1. Consider if the apartment development design is likely to cause adverse wind impacts
It is preferable to ascertain early in the design process whether wind impacts are likely to be an issue for an apartment development proposal. The architect, building designer or wind engineer can all advise on whether the design is likely to cause adverse wind impacts.
In doing so it is important to reflect on the prevailing wind conditions for the site and whether the surrounding built form will provide any shielding from the wind. If the building is typically no more than twice the height of the surrounding built form it may be shielded from the wind.
Some locations, such as in the central city, have complex wind patterns and special consideration of wind impacts must be paid in these locations.
Where an application is being prepared as part of a broader precinct development, any assessment of wind impacts for an individual building should take into consideration the built form of any other previously approved buildings within the assessment distance of the subject site.
2. Seek professional advice from a wind engineer
Where wind impacts are likely to be an issue for an apartment development, a wind engineer should be engaged. The wind engineer can provide design advice on how to mitigate the impact of wind on the outdoor areas around the building, so they are safe and comfortable for pedestrians and residents.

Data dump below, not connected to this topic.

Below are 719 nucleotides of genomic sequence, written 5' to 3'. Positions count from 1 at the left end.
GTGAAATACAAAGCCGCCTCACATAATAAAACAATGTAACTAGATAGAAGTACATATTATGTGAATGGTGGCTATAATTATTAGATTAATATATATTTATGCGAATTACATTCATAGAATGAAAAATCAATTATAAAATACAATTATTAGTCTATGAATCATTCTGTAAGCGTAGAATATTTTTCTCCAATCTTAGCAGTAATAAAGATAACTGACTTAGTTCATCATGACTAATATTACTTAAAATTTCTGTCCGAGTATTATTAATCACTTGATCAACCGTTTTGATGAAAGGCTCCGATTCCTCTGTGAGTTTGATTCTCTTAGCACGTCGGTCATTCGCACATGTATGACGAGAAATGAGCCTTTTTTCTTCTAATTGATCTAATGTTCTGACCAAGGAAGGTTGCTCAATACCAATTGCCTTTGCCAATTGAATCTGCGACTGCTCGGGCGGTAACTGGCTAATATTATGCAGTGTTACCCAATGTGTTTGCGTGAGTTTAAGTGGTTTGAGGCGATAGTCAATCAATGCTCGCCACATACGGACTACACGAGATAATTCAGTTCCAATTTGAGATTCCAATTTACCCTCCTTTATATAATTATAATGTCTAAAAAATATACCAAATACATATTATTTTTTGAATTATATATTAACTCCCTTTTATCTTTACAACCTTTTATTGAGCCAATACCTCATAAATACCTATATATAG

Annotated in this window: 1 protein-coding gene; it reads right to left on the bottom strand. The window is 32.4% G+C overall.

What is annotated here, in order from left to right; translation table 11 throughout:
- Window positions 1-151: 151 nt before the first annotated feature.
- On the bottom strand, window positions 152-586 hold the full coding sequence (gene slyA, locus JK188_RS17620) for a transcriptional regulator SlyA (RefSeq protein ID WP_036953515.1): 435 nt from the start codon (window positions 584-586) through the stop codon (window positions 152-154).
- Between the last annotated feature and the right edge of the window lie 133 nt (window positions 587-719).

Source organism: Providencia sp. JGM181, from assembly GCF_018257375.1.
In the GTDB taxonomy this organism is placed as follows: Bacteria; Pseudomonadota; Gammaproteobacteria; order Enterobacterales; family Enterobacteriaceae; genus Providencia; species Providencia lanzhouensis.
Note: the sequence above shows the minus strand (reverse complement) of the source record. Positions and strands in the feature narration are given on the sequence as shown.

3. Talk to the responsible authority
The permit applicant should discuss the application with the responsible authority as early as possible. This discussion may reveal further issues that need to be resolved, such as other built form controls that may need to be taken into consideration when designing the basic massing of the building.
4. Respond to the professional advice
The building design should be refined in response to the design advice provided by the wind engineer and the responsible authority.
The wind engineer may prepare a wind impact assessment advising of any design changes required to mitigate any likely adverse wind impacts. For larger projects and those in more complex wind environments, such as the central city, the wind engineer may recommend that wind tunnel modelling is undertaken instead of a wind impact assessment to assess the likely impact of the proposed building.
Finding the best building design solution to mitigate the impact of wind on surrounding outdoor areas may be an iterative process between the architect / building designer and the wind engineer. It is important to note that wind impacts should be resolved in the first instance via structural building elements rather than landscaping.
5. Prepare the application
An assessment of the likely wind conditions affecting the site should be included as part of the urban context report submitted with the planning permit application.